That discrepancy perhaps should have raised red flags. At minimum, there was a 156 percent difference between the rate of concussions reported by the NFL and the rate reported by the senior neurological expert in the league. Maroon said that he, for one, was quite concerned. But few people seemed to notice …

From there, the NFL's problem with noticing and acknowledging brain damage -- at least publicly -- only grew more pronounced.

2. NFL doctors said one thing in public … and another in private

Over eight NFL seasons, former New York Jets receiver Al Toon may have suffered as many as 10 concussions. Following his final brain injury, he consulted with an area neurologist named Ira Casson. Casson previously had examined scans of Muhammad Ali's brain for Sports Illustrated and determined that the boxer had brain damage even before he quit the sport.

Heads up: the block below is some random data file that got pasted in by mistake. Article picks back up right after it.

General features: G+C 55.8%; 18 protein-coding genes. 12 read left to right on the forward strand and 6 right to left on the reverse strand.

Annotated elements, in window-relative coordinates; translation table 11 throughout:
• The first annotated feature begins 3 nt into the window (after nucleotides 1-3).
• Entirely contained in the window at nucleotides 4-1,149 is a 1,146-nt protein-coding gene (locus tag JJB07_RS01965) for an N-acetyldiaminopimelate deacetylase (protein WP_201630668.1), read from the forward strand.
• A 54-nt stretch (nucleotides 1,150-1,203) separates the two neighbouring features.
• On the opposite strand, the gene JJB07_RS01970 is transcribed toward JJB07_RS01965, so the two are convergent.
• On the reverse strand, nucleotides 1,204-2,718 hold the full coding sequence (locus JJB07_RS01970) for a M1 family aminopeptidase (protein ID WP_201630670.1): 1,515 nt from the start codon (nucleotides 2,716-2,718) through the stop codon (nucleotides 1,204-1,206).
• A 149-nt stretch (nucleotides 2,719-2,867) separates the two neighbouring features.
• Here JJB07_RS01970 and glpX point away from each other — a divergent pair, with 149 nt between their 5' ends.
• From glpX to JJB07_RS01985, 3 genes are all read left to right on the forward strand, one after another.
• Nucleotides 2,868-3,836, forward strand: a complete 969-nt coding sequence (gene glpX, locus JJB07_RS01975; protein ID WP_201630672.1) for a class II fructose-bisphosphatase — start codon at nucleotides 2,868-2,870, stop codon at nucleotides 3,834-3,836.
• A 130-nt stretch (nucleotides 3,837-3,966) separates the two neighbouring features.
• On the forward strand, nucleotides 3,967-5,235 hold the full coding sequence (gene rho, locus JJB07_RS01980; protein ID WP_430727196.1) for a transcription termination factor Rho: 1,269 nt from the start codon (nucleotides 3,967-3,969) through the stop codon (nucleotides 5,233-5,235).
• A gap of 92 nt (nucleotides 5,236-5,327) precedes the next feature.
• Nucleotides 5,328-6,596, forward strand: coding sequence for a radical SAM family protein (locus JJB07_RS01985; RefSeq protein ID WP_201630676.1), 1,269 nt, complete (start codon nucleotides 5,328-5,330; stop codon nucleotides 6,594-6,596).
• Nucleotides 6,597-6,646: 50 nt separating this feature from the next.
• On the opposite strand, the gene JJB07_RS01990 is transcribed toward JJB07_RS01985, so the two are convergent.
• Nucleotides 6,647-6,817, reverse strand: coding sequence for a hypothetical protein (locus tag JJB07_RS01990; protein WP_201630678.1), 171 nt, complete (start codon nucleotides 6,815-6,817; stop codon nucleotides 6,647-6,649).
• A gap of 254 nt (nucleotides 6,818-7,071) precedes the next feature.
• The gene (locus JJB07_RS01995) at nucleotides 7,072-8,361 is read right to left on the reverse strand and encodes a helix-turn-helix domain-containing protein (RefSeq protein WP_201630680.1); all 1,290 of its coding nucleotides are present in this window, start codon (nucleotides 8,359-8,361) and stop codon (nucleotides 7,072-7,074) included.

According to "League of Denial," that wasn't Casson's first experience with brain damage caused by concussions and blows to the head:

… a decade earlier, Casson had led a landmark study that examined 10 boxers who had been knocked out. He discovered cerebral atrophy in half of them, an indication of chronic brain damage. Toon already had decided to put his fate in the hands of his doctors, and Casson, for one, had grave doubts: "I'm not sure that you should do this anymore," the neurologist told Toon. "I don't know what the next concussion is going to do to you." Toon interpreted this to mean that he might never wake up …